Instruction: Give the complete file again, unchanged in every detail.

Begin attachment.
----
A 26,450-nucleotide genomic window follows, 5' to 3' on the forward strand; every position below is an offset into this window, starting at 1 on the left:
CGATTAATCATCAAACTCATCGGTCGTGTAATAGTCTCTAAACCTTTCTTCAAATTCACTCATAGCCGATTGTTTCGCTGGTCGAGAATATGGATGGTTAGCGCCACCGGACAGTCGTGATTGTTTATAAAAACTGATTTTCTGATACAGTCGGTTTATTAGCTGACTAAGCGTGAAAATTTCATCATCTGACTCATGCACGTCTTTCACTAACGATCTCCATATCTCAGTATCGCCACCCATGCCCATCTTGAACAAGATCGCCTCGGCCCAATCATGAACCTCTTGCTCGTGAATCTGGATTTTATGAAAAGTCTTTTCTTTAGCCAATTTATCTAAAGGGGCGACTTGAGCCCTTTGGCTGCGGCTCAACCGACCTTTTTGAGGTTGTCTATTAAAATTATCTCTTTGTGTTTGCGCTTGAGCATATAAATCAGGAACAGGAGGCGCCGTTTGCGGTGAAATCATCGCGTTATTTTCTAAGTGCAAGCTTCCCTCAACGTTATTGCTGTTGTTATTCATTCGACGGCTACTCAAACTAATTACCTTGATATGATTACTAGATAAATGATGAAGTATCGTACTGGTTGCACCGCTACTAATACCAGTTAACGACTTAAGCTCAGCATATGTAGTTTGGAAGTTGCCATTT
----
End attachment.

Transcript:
A 26,450-nucleotide genomic window follows, 5' to 3' on the forward strand; every position below is an offset into this window, starting at 1 on the left:
CGATTAATCATCAAACTCATCGGTCGTGTAATAGTCTCTAAACCTTTCTTCAAATTCACTCATAGCCGATTGTTTCGCTGGTCGAGAATATGGATGGTTAGCGCCACCGGACAGTCGTGATTGTTTATAAAAACTGATTTTCTGATACAGTCGGTTTATTAGCTGACTAAGCGTGAAAATTTCATCATCTGACTCATGCACGTCTTTCACTAACGATCTCCATATCTCAGTATCGCCACCCATGCCCATCTTGAACAAGATCGCCTCGGCCCAATCATGAACCTCTTGCTCGTGAATCTGGATTTTATGAAAAGTCTTTTCTTTAGCCAATTTATCTAAAGGGGCGACTTGAGCCCTTTGGCTGCGGCTCAACCGACCTTTTTGAGGTTGTCTATTAAAATTATCTCTTTGTGTTTGCGCTTGAGCATATAAATCAGGAACAGGAGGCGCCGTTTGCGGTGAAATCATCGCGTTATTTTCTAAGTGCAAGCTTCCCTCAACGTTATTGCTGTTGTTATTCATTCGACGGCTACTCAAACTAATTACCTTGATATGATTACTAGATAAATGATGAAGTATCGTACTGGTTGCACCGCTACTAATACCAGTTAACGACTTAAGCTCAGCATATGTAGTTTGGAAGTTGCCATTT